The dreaded “G-word” — as in glut — overhangs nearly 8 million square feet of space up for grabs in “trophy” office buildings that just opened or are set to open by the end of 2022.
The tally we did with help from CBRE means nearly three Empire State Buildings’ worth of Manhattan’s most expensive floors have yet to be claimed during the worst leasing crisis in the city’s history.
Overall Manhattan availability has leapt to 15 percent from 11 percent since early last year. Physical occupancy is a mere 15 percent as employees continue to work from home.
Glamorous, “starchitect”-designed additions to the skyline set the tone for the entire city. A load of unleased space at them would shadow the market for years as did over-built Times Square in the 1980s.
But the coming wave of new offices, where most rents will top $100 per square foot, might be timed just right for companies that increasingly gravitate to state-of-the-art products. Tenants like Pfizer, Skadden Arps and Time Warner could have saved a lot of money at cheaper, older locations but preferred to pay more for amenities at their new Hudson Yards-area homes.
Developers boast about their signed early commitments, such as Pfizer’s 800,000 square feet at The Spiral. But pandemic-battered builders must still find takers for jumbo blocks at their new skyscrapers. The largest available blocks are 1.4 million square feet at Brookfield’s Two Manhattan West, 1.2 million sf at Tishman Speyer’s Spiral and 807,000 sf at Related’s 50 Hudson Yards.
Immediate or imminent large availabilities also exist at works-in-progress 550 Madison Ave. and 660 Fifth Ave., both undergoing major redesigns, and at older properties like Three and Five Times Square which will be virtually new following top-to-bottom upgrades.
Gloom-mongers call every short-term surplus a “glut.” But brokers’ rosy forecasts can’t be entirely trusted either. Their argument that 7 million square feet are a minute fraction of Manhattan’s 440 million square-foot inventory is little comfort to a landlord with a half-million vacant square feet and lenders breathing down his neck.
Although demand is weak, one possible suitor for a Manhattan base is much-in-the-news Robinhood, which the Real Deal reported is interested in 60,000 square feet. The day-trading shop might well be drawn to the bells-and-whistles — and prestige — of a brand new building.
For perspective, we went to analysts with neither agendas to promote nor axes to grind.
Real Capital Analytics senior vice president Jim Costello noted that “Is Manhattan dead?” scenarios overlook the “long term.”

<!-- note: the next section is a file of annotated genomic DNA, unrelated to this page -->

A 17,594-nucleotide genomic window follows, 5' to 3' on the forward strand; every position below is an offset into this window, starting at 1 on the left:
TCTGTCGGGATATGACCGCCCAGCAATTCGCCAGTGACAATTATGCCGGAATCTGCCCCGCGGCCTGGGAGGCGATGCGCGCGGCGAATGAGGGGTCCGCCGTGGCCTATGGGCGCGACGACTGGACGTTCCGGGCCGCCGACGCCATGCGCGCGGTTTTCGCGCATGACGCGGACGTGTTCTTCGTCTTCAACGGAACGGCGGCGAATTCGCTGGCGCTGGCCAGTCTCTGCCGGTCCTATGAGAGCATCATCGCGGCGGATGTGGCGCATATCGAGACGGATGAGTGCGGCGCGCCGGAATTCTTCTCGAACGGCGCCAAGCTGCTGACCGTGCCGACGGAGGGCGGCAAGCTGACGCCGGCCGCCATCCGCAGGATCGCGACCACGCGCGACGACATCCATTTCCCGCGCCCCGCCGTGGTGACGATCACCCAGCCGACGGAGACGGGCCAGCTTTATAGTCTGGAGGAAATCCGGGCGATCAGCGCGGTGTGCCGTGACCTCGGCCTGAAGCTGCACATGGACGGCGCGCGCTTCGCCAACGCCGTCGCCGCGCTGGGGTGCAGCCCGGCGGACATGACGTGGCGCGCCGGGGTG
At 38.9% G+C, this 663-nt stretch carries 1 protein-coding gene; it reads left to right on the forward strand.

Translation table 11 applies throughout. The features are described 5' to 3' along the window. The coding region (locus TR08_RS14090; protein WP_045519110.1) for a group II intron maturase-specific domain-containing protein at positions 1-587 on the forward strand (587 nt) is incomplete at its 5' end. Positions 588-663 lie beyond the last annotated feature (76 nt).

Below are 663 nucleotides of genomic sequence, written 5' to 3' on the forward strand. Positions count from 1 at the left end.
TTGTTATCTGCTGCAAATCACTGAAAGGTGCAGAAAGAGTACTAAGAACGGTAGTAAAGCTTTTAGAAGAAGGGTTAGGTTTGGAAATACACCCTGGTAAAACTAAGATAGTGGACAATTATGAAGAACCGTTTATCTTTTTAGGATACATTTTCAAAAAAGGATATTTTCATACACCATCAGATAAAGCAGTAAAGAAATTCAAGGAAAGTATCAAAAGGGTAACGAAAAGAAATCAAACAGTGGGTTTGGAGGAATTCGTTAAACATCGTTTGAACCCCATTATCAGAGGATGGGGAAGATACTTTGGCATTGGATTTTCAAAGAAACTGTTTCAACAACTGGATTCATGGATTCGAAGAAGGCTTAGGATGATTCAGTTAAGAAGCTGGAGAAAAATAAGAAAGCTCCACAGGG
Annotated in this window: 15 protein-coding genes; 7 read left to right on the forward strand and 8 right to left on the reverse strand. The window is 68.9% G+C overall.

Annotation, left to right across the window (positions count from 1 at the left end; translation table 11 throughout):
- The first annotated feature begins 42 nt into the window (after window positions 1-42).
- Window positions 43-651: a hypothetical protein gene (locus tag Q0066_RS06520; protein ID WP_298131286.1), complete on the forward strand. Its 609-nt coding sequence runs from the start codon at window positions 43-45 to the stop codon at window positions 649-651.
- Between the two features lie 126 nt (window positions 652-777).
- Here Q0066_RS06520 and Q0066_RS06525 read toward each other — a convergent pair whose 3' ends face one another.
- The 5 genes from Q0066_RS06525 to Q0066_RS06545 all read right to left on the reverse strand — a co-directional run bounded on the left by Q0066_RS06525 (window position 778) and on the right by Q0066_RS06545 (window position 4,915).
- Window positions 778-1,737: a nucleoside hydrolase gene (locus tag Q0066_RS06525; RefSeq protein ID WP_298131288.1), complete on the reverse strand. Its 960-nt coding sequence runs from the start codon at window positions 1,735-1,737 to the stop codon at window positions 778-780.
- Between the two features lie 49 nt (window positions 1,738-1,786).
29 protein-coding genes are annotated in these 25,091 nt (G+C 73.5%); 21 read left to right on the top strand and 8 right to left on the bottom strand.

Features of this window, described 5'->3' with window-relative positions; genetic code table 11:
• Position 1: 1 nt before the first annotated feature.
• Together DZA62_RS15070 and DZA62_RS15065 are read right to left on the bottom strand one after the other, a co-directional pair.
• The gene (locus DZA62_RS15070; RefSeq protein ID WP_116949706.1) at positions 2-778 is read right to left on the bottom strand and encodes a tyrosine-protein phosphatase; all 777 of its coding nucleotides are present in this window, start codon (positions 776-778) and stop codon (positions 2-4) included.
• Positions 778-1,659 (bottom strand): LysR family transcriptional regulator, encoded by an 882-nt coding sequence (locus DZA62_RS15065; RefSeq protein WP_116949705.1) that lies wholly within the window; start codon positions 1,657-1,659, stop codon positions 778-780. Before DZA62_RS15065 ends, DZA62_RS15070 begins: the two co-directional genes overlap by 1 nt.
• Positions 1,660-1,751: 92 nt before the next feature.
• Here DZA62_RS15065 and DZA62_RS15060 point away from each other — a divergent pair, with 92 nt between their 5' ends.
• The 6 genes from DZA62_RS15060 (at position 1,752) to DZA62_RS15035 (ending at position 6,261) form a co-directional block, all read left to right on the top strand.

“People have been talking about the death of cities since the Black Death,” Costello said. What can’t be accomplished via Zoom — meeting new clients and business partners and creative collaboration — “are what cities make easy. I believe those features don’t go away.
“At some point, demand comes back. But at the same pace? That’s the big unknown. If it takes longer, then maybe some developers don’t have the wherewithal to get through it.”
Online research and operating platform VTS, which does extensive research to support its mission as a marketing tool for commercial real estate professionals, found a bright side.
Its VODI (VTS Office Demand Index), while noting that “demand [is] still 74 percent down from pre-COVID-19 levels,” cited better tidings for new projects. The index — which counts “tire-kicking” tours by prospective tenants — said, “Leasing demand in New York City has shifted towards Trophy and Class A office space and away from Class B properties post-COVID-19.
“Tours of Class A and Trophy spaces are taking up more than their typical share in the market at 69 percent in the last quarter of 2020, signaling the financial strength of tenants still active in the market.”
That means that firms are chasing advanced technological, sustainability and environmental features that exist primarily at buildings such as Two Manhattan West and The Spiral.
SL Green, Daniel Boulud team up
Collaboration between SL Green and superchef Daniel Boulud on a pricey new restaurant at One Vanderbilt catalyzed a Herculean food-relief campaign for the city’s pandemic-era neediest — including the homeless, front-line health workers and others suffering economic calamity.
Twelve months since its launch, the…